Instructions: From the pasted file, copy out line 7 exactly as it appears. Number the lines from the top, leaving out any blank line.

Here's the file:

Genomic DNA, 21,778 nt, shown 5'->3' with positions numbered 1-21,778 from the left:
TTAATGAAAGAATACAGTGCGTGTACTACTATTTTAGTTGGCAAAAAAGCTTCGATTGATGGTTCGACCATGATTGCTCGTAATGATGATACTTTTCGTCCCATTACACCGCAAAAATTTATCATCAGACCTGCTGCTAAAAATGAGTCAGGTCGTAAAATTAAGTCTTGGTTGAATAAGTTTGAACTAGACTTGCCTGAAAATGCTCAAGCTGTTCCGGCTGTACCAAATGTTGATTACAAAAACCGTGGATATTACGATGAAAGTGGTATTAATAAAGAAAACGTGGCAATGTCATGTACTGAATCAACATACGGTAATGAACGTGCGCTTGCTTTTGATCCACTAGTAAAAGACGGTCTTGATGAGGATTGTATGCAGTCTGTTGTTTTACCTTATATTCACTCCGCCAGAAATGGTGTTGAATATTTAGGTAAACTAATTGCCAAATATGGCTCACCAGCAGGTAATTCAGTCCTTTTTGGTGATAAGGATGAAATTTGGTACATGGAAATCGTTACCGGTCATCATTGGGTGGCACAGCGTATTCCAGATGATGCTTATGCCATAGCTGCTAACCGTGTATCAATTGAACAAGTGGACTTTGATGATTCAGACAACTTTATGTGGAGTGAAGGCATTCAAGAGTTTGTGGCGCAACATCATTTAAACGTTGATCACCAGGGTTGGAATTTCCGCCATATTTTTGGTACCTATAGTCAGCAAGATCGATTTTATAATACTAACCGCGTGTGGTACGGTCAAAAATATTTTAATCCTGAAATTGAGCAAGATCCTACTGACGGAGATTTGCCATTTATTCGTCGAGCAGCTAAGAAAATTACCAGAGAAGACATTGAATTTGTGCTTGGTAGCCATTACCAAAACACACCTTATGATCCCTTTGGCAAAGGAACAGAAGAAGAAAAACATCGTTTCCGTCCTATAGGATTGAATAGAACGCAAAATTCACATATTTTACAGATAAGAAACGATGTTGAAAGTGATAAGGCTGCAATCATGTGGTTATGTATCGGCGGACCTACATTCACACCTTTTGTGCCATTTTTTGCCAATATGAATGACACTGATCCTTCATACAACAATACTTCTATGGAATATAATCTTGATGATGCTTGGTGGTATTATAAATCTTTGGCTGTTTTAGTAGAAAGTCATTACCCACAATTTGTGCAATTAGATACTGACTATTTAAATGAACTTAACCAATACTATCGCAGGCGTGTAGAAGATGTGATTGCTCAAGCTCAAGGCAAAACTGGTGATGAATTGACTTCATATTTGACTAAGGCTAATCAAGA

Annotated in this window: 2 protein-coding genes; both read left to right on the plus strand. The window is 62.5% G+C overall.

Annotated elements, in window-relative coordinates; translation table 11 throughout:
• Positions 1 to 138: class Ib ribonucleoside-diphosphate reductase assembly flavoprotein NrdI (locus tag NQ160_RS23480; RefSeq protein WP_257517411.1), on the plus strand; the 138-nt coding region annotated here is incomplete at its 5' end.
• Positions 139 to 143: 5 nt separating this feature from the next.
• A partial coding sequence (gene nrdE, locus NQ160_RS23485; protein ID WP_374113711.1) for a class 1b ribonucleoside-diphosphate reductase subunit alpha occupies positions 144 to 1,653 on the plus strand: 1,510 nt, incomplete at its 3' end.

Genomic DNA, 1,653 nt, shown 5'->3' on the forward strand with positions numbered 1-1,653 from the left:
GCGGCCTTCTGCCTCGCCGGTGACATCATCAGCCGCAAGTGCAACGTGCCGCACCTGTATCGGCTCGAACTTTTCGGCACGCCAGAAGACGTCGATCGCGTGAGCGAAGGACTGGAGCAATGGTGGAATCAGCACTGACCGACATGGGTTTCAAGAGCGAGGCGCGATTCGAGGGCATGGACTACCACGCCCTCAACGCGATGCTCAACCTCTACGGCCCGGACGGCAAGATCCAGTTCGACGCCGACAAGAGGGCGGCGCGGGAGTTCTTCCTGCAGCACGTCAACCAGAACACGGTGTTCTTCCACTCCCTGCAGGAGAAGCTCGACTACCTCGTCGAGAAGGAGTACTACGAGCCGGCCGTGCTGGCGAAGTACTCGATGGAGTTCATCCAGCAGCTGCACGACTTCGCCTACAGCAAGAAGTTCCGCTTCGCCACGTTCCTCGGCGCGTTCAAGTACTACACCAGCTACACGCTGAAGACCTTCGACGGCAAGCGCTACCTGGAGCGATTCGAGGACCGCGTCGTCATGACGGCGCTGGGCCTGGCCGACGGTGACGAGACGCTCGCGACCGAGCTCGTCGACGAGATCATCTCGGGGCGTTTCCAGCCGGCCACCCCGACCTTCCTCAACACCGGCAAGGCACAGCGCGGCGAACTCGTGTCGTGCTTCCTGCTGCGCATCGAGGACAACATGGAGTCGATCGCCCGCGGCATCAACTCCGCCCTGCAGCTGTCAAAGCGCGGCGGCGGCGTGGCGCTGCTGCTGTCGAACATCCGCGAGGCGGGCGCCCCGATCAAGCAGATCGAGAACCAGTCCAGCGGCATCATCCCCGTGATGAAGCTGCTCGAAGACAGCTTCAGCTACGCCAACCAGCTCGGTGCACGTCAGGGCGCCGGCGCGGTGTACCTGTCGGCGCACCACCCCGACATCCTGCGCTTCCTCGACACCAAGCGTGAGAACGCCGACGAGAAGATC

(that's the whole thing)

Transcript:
• A partial coding sequence (gene nrdE, locus NQ160_RS23485; protein ID WP_374113711.1) for a class 1b ribonucleoside-diphosphate reductase subunit alpha occupies positions 144 to 1,653 on the plus strand: 1,510 nt, incomplete at its 3' end.